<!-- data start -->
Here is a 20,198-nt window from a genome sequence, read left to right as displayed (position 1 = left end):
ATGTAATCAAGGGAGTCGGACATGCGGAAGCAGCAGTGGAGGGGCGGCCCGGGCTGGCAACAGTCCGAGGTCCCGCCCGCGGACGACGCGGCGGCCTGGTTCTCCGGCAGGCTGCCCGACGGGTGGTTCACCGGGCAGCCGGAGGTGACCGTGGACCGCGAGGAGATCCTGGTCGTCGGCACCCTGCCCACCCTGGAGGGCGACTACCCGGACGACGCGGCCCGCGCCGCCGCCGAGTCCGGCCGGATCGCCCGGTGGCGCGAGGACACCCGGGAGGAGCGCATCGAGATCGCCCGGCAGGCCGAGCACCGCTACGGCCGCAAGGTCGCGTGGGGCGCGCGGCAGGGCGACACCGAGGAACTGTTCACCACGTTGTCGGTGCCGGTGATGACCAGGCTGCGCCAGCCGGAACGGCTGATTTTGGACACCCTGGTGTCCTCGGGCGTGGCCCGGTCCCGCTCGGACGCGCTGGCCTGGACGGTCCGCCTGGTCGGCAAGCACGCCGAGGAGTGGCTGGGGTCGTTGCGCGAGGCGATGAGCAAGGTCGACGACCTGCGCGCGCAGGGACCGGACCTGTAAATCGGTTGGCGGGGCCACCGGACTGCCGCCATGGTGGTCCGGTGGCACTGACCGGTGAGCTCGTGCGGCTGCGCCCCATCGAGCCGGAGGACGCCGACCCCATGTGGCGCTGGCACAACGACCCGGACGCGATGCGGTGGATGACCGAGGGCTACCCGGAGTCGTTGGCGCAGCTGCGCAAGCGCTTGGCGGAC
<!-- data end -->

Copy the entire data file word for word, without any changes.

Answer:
Here is a 20,198-nt window from a genome sequence, read left to right as displayed (position 1 = left end):
ATGTAATCAAGGGAGTCGGACATGCGGAAGCAGCAGTGGAGGGGCGGCCCGGGCTGGCAACAGTCCGAGGTCCCGCCCGCGGACGACGCGGCGGCCTGGTTCTCCGGCAGGCTGCCCGACGGGTGGTTCACCGGGCAGCCGGAGGTGACCGTGGACCGCGAGGAGATCCTGGTCGTCGGCACCCTGCCCACCCTGGAGGGCGACTACCCGGACGACGCGGCCCGCGCCGCCGCCGAGTCCGGCCGGATCGCCCGGTGGCGCGAGGACACCCGGGAGGAGCGCATCGAGATCGCCCGGCAGGCCGAGCACCGCTACGGCCGCAAGGTCGCGTGGGGCGCGCGGCAGGGCGACACCGAGGAACTGTTCACCACGTTGTCGGTGCCGGTGATGACCAGGCTGCGCCAGCCGGAACGGCTGATTTTGGACACCCTGGTGTCCTCGGGCGTGGCCCGGTCCCGCTCGGACGCGCTGGCCTGGACGGTCCGCCTGGTCGGCAAGCACGCCGAGGAGTGGCTGGGGTCGTTGCGCGAGGCGATGAGCAAGGTCGACGACCTGCGCGCGCAGGGACCGGACCTGTAAATCGGTTGGCGGGGCCACCGGACTGCCGCCATGGTGGTCCGGTGGCACTGACCGGTGAGCTCGTGCGGCTGCGCCCCATCGAGCCGGAGGACGCCGACCCCATGTGGCGCTGGCACAACGACCCGGACGCGATGCGGTGGATGACCGAGGGCTACCCGGAGTCGTTGGCGCAGCTGCGCAAGCGCTTGGCGGAC